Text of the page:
I’ve managed to go through 3 earbuds, though I’m only claiming responsibility for the first pair, the other two clearly had poor manufacturing as they died within a few days of use, the cable for my headset degraded to nearly useless (again defect as I’ve used it maybe 30 times), I accidentally burned out the charger for my sonicare, the tripod is starting to break (have to manually pull the extension up instead of winding it and lost the square nut to tighten the rotation), one of the soles of my old sneakers I used for hiking is coming off, my fake dress shoes are scuffed beyond excuse (as I expected), my duffel bag is growing some small holes on the bottom and an outer layer hole on one of the grip straps, and the fabric near the loop patch on my camera bag is starting to come apart as it was frequently being grabbed by the hook patch instead of the whole loop patch as one would expect (I hope adding more loop space will help fix this).

We’ll find out more when I fully decompress and take a full inventory.

There’s a typhoon trying to build in the ocean, which was supposedly responsible for the torrential rain yesterday. Hopefully it won’t cause delay, though everything I’ve checked shows no delay in my flight to Korea. In fact, the only update I’ve seen is the suggestion that my flight to Seattle will land even earlier, giving me another 15 minutes of time travel, which as Jeff pointed out in and of itself, should be more than enough time to save Doc Brown from the Libyans.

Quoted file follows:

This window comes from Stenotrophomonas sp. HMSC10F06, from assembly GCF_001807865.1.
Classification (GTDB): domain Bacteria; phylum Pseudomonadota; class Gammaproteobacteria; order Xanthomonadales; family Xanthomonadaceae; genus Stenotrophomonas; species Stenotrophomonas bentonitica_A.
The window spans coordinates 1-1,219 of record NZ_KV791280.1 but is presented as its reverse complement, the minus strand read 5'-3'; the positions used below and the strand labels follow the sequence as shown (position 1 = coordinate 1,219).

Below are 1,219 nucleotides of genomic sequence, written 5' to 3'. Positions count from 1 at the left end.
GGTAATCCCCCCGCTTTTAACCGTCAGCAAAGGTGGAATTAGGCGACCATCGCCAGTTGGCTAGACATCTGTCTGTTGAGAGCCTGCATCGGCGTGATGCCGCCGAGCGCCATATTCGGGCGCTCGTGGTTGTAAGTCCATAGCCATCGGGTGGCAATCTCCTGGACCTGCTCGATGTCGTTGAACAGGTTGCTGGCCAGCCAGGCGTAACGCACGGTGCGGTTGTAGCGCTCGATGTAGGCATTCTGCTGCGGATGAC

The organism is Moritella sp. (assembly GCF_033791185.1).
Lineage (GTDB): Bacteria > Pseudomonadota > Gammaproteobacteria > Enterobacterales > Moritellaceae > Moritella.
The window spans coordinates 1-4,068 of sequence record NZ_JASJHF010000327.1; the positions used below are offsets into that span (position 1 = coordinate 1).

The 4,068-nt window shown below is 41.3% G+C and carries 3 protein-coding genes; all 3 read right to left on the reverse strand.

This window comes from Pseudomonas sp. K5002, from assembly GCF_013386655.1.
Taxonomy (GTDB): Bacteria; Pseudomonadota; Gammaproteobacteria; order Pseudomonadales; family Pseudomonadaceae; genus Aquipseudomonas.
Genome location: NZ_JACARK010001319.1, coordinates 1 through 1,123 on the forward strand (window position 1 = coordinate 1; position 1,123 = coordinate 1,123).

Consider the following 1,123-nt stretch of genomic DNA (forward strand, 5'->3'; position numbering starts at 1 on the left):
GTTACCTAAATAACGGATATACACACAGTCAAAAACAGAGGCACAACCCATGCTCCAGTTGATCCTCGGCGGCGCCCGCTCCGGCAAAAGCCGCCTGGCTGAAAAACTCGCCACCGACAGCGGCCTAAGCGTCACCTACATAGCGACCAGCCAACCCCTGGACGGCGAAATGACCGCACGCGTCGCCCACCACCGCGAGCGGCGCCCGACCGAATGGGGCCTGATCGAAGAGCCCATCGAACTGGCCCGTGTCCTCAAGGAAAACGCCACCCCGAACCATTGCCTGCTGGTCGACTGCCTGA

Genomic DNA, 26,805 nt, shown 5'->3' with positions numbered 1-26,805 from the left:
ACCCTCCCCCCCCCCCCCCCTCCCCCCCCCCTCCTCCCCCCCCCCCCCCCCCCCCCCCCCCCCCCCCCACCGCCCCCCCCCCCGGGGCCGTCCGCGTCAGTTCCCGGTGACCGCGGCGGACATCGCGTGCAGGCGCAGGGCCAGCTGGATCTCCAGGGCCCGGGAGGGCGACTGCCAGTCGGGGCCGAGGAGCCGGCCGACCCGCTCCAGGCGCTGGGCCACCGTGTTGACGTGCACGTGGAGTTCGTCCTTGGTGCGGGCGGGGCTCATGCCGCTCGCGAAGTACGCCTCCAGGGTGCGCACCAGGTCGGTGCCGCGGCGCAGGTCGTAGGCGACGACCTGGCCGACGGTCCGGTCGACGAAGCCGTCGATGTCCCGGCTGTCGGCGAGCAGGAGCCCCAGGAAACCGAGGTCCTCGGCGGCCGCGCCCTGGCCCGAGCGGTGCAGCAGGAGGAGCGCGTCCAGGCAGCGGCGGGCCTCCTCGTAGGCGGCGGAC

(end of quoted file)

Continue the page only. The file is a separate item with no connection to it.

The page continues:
Oh, sorry, now it’s up to an extra 23 minutes, for a grand total of 53 minutes. I might even make it through customs and have my bag by the time I catch up to my departure time.

I was told that I should expect traffic to be horrible this morning, so I shouldn’t leave at 10AM but rather at about 9AM. It appears the 2060 bus to the International airport runs every 20-30 minutes, though Google would have me think it only runs once ever two hours. I really hope Google is wrong. I’m probably going to be lazy and take a taxi to the bus stop, which is “only” 1km away. The sad part is that it will cost me nearly as much as the bus does… though that’s only because the bus is comparatively really cheap at about $5. It’s a 2 hour bus ride. We’ll see, there’s still the chance I might hobble it, though that means I have to leave with enough time for that, which means at 8:30 if I want to catch the bus that supposedly will be there around 9ish.

Of course I’m short on change, the bus costs $175, and I can only make $64 with exact change. Maybe I’ll see if anyone has some change upstairs. Need to go up there anyway to eat my breakfast mango, drink my yakult, and probably have one last ice cream bar that no one else seemed to want. I’ve tried sharing a few times since there were 5 bars and a maximum of 3 days. People are weird.